Indeed, the Psalmist counts on that compassion and makes a bid for it:

Have compassion on your servants!
Satisfy us in the morning with your steadfast love,
so that we may rejoice and be glad all our days.
Make us glad as many days as you have afflicted us,
and as many years as have seen evil (Psalm 90:13-15).

The church, it strikes me, is not nearly as good in a consistent way about the kairotic moments that are thrust on us, that demand of us that we turn our energy and attentiveness away from the long term to the immediacy in front of us. The testimony of faith is that those who engage that turn are willing and able for the moment to leave the long term to God, and to “bet it all” on this moment. The saints whom we celebrate were, in every case, “all in” to a kairotic moment without any regard for being “borne away.”

I judge that we are now, in the U.S. church, at exactly such a moment that invites our attention away from the long term to focus on this moment in which the kingdom of God is crowding in on us and summoning us to sign on. The signs of the kairos are all around us:

§ The dismantling of patriarchy and the empowerment of women;

§ The fresh awareness that “Black Lives Matter,” and so an urgent redress of old habits of systemic racism;

§ The urgent recognition that poor people are among us with a requirement of security and dignity, and so a reordering of the policies and structures that evoke and sustain long-term poverty;

§ The emancipation, empowerment, and dignity of those who have been discriminated against for who they love.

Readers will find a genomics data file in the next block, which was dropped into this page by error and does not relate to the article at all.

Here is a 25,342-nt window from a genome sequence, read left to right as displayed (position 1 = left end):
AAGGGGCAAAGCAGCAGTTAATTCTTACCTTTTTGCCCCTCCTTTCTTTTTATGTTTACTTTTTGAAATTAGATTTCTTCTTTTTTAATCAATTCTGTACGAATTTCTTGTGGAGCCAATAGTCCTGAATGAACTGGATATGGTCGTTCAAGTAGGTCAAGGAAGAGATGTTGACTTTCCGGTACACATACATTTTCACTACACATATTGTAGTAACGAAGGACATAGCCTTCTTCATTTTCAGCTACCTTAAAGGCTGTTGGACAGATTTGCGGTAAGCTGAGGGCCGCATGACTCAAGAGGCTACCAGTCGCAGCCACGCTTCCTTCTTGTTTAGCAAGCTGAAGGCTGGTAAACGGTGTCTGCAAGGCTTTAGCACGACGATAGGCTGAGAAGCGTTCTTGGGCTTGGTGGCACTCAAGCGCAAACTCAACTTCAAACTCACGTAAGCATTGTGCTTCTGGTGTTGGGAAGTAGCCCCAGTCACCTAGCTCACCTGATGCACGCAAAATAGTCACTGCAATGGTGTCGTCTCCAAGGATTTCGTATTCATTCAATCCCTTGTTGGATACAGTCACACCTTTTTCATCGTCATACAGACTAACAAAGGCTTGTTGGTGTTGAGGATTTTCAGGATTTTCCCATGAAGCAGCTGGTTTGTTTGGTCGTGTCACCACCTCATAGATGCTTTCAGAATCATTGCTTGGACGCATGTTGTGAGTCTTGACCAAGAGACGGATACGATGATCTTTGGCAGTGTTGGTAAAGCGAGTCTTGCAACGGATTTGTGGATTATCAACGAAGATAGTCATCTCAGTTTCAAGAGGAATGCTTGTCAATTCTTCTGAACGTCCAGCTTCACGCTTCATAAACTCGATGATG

§ The healing of creation that cries out in its long term woundedness.

The list can be extended and is familiar to us. All of these components (and others to be added) are all of a piece and together attest long term alienation from the will and purpose of the creator God. This is a moment when the emergence of the Kingdom of God comes upon us with a compelling immediacy.

I am, finally, drawn to the ending of Psalm 90. After the Psalmist bids for God’s compassion (v. 13), the Psalm ends with another petition:

And prosper the work of our hands —
O prosper the work of our hands (v. 17)!

This prayer is a recognition in the faithful that their work matters, they have done something that is noted in God’s purview. What they have done now receives the affirmation and guarantee of God in order that it might endure.

That petition is one that the “wicked” in Psalm 73 cannot utter. The wicked have no “work of their hands” that might endure or that might receive the guarantee of God; they have done nothing. They have shared nothing. They have given nothing. They have done nothing that coheres with God’s coming rule. Unlike those in Psalm 73, the faithful in Psalm 90 may pray in boldness and in hope that their work may continue to prosper. They, along with the wicked, are sure to be borne away by the ever “rolling stream” of time. But they have the assurance (that allows peaceableness) that their work coheres with “your work” (Psalm 90:16). They are not forgotten, not a nightmare, more than a dream, kept in compassion. Even while borne away, the voice of faith in Psalm 73 can still hope:

Nevertheless, I am continually with you;
you hold my right hand.
You guide me with your counsel,
and afterward you will receive me with honor.
Whom have I in heaven but you?
And there is nothing on earth that I desire other than you.
My flesh and my heart may fail,
but God is the strength of my heart and my portion forever (Psalm 73:23-26).


Walter Brueggemann

Walter Brueggemann is surely one of the most influential Bible interpreters of our time. He is the author of over one hundred books and numerous scholarly articles. He continues to be a highly sought-after speaker.


Used with permission. Originally posted on Church Anew, a ministry of St. Andrew Lutheran Church in Eden Prairie, MN.